It may sound myopic, but as a tax lawyer for 30 years, I tend to think of taxes first in all things. Even marriage. The gay marriage debate raises big issues, but I find taxes at the front and center of them. As a number of states and the IRS move to address marriage tax issues, you might think the main issue would be whether same-sex couples can file joint tax returns. Indeed, in Gill v. Office of Personnel Management, 1:09-cv-10309-JLT, (D. Mass. July 8, 2010) same-sex couples married in Massachusetts argued that Section 3 of the Defense of Marriage Act, 1 U.S.C. § 7, violated their equal protection rights by preventing them from filing joint federal income tax returns. The plaintiffs argued that a married individual who files a joint return is generally subject to a lower tax than an unmarried individual or a head of household. The court agreed, granting summary judgment for plaintiffs, though an appeal is expected. Yet marriage has a whole host of tax issues, in addition to joint filing. Some of these issues can make the denial of joint filing look like small potatoes.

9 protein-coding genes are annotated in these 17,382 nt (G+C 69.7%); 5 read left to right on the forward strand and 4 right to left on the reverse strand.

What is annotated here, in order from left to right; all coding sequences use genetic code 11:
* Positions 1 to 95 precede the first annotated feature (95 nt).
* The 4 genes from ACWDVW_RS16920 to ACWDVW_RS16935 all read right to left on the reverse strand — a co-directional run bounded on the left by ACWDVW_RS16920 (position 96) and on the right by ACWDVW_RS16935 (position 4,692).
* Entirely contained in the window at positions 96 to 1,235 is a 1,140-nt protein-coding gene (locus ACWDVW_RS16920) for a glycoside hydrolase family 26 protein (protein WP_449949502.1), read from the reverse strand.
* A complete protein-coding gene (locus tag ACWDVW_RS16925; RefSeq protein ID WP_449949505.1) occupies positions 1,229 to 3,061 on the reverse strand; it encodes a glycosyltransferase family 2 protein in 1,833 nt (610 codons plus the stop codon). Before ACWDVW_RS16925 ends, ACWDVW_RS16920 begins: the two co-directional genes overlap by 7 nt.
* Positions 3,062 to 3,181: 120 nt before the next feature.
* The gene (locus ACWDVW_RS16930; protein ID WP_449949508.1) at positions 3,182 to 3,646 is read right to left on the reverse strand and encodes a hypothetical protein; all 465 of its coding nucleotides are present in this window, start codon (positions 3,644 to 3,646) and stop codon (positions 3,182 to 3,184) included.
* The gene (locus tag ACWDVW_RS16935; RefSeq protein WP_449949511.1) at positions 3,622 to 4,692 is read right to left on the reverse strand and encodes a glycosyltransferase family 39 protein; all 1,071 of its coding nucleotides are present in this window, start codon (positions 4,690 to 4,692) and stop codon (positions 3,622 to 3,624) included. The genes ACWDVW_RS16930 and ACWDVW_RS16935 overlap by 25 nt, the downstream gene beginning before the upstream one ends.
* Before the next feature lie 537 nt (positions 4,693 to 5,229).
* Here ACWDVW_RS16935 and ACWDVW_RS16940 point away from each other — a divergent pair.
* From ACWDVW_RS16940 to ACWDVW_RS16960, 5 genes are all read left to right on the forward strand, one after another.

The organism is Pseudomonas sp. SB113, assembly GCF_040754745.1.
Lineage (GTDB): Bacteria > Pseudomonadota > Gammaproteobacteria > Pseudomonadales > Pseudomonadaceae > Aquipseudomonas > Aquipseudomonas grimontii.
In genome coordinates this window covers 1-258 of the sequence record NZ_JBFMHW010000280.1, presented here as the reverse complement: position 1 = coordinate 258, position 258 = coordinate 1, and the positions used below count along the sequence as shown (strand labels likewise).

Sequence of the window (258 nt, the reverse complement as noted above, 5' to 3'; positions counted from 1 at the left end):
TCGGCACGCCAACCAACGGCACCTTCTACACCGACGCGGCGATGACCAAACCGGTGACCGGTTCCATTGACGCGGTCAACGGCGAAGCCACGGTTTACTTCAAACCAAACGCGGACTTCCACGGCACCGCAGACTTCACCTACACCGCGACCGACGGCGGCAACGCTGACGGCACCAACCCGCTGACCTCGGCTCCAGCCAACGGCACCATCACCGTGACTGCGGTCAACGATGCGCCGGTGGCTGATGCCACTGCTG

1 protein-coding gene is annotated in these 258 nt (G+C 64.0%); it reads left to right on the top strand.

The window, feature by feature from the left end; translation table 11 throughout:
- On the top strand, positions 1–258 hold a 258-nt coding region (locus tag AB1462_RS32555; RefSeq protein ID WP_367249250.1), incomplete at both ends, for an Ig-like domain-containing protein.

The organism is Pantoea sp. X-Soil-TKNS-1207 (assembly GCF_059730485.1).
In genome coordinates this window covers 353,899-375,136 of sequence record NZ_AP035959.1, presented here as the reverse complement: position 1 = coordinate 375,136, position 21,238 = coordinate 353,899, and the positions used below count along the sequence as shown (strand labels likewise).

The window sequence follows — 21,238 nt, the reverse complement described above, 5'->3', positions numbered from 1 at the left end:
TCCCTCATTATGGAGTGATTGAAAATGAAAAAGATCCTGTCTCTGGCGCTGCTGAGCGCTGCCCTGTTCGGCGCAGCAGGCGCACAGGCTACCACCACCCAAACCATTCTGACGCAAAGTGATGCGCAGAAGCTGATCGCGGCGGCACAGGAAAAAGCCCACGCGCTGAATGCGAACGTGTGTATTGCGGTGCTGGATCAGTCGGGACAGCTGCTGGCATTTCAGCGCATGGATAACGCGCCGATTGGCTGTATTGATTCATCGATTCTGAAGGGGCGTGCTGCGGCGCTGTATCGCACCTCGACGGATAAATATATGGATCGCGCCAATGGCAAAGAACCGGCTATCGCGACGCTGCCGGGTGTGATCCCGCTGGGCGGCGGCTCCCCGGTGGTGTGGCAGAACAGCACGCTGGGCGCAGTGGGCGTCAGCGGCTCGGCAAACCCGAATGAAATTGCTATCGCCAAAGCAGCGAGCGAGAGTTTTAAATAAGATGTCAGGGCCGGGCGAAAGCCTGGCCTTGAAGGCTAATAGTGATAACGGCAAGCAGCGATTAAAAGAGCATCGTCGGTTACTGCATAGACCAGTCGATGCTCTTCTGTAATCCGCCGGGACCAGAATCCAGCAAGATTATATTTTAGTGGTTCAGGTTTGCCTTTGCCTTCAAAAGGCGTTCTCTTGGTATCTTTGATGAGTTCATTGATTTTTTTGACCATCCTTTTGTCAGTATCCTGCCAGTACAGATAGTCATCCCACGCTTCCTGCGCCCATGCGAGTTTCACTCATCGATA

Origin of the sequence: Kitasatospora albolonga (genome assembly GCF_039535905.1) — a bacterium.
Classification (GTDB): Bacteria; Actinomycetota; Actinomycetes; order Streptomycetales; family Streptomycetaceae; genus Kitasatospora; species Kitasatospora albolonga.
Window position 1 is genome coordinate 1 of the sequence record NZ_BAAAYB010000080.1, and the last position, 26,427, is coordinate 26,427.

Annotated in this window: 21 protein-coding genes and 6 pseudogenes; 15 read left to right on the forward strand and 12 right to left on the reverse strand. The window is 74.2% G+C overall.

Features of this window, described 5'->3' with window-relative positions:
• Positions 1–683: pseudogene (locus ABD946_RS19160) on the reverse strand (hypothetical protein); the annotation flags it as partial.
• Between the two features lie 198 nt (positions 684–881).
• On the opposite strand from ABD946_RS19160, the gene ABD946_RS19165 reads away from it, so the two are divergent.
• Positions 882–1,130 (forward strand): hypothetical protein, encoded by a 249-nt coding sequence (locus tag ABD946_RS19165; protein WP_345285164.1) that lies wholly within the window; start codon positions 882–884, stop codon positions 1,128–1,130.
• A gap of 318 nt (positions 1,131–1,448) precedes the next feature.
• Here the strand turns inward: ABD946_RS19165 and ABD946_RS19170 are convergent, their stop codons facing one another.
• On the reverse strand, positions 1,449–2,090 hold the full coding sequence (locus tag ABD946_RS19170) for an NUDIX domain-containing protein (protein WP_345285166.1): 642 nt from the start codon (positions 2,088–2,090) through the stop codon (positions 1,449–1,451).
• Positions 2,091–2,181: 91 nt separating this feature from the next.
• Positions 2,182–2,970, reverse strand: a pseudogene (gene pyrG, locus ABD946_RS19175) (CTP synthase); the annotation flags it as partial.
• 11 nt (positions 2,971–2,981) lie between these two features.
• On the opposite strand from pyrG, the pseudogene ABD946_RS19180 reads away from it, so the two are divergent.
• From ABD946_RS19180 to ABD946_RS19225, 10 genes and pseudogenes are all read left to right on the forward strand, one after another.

Read more at WoodPorter.com